সাহিত্যমূল্যে তোরাহ্ /The Torah as Literature

On May 13, 2018 by admin

‘স্বরান্তর’ পত্রিকা, তাদের নববর্ষ সংখ্যায়, জানতে চায় কোন বই পড়ে এখনো বিমূন্ধ বা বিস্মিত হই. আমার নিজের একান্ত ভাবনাই বা কি সে বই সম্বন্ধে. কেন পাঠক নতুন করে সেই বইয়ের প্রতি মনোযোগী হবেন . এসব  প্রশ্নের উত্তর তো ঠিক দেওয়া সম্ভব নয়. তবু…

Sahityamulye Torah

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The English Version:

Swarantar, the Bangla magazine, asked me to name a book that still staggers my sensibility. Why should readers return to such a composition? Naturally, these are partly rhetorical questions. Still…

The Torah as Literature

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A literary appreciation of the Hebrew Bible/Tanakh– and especially the first five books of the Old Testament called the Pentateuch (the five scrolls) or the Torah (teachings/laws) – risks blasphemy. But it also risks something more fundamental: how to remain true to the spirit of the Torah and yet reserve an aesthetic sense while reading and immersing in an ancient journey.  Harold Bloom had long ago observed that though Homer and Plato have turned safely secular for us, the Bible still retains an aura, even if one is not a fundamentalist. Does Yehwah’s numinosity disturb us in the same way as Lear’s or Prince Myshkin’s? What was that world of strange ordeals and aims that seems universal and yet so distant from our modern conditions of living and acting? How can one get closer to the literal sense of the Hebrew original and yet indulge in a cognitive music that is largely metaphorical and interpretative?

Shakespeare or Homer does not help us to solve our problems, and neither does the Bible. On the other hand, the ethical urgency in the Torah is a consideration that one might like to address, especially since its ambit does not tally with modern expectations: it therefore creates an altogether different order of human and natural interaction, worked through a terse and coiled energy that comes from its language, narrative and worldview. The Torah can and must be looked at separately since strictly speaking the Bible is not a book at all but an anthology and “a set of selections from a library of religious and nationalistic writings produced over a period of one thousand years.” So there are diverse styles and points of view, though there have been certain attempts to homogenize it, like that of the whole ideological project in commissioning the King James’ version. There are also a series of textual issues like duplication, omissions, redactions, interpolations and contradictions.  In this context, it is particularly important to dwell upon the forms that engage the Bible. For instance, many of the compositions in the Psalm-book, which were often used in the ceremonies of the Second Temple, are what modern literary scholars call lament. Similarly the whole text, especially the Torah, is filled with prophecies and oracles, short narratives (etiologies) and patriotic poetry, hero-stories, trickster-episodes, proverbs, pronouncements, and parables.  This does not mean that the Torah is purely a sequential narrative. Each of the five books in the Torah—Genesis, Exodus, Leviticus, Numbers and Deuteronomy—are complete in themselves. In fact, the question of literary form in the Bible is complicated by the fact that Biblical writers often wanted to submerge their individuality in the chosen form. The personal stamp therefore, is concealed in the communal narrative.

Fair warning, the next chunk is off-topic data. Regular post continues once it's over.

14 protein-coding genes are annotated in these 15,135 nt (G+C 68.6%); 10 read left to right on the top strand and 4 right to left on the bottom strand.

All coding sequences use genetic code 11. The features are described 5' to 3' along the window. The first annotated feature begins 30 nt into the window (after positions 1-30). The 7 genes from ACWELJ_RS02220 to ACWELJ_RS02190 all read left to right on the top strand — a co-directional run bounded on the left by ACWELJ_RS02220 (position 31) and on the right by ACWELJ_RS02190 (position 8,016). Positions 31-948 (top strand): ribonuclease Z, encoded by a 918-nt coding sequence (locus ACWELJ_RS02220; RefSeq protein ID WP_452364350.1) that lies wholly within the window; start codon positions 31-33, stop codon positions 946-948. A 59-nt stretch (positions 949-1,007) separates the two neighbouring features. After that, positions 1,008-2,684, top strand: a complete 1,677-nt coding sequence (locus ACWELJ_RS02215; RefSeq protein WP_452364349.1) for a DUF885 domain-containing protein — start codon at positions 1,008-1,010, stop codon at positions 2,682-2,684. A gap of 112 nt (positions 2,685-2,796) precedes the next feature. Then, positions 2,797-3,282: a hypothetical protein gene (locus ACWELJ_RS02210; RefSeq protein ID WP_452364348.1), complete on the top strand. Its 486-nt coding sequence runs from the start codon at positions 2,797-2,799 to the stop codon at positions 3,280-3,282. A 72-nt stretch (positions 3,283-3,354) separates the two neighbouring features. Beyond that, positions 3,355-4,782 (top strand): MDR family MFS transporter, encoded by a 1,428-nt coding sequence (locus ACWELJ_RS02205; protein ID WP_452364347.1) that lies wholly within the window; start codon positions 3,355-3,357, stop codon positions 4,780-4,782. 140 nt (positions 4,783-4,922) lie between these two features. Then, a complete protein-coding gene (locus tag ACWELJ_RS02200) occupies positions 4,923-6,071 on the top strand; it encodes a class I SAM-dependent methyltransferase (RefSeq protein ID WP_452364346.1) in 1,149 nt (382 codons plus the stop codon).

To make a journey through the Torah is also to be aware of the history of a people and how the God of ancient Israel, their deity, stepped into human history and arranged events in their midst and in the process revealed himself to his people. To quote from the Talmud about the origin of the narrative—“God spoke them and Moses wrote them with tears.” We start from a point with an understanding at which Yahweh chose one man Adam (later Abraham) as a special entity and promised that Adam’s descendents would one day become part of a great nation. The narrative of the Torah is constructed out of the stories of Israel’s ancient heroes and covers the first 700 years of Israel’s existence. After the creation of the world and humankind and its spreading all over the world, the account follows Abraham’s descendents into slavery and out of it and their gradual welding into a nation with a covenant relationship with Yahweh. Finally they come to the verge of a land (Canaan) that they have been promised as their own. This extended narrative has also been called a salvation history. Along with the narrative we also encounter two other gifts to humanity in the Torah: one, a sense of the gradual ritualization of an ancient travelling people and two, an understanding of civil laws (halakah) that becomes part of a commune as it evolves and matures. Reading the Torah is a basis of Jewish public life.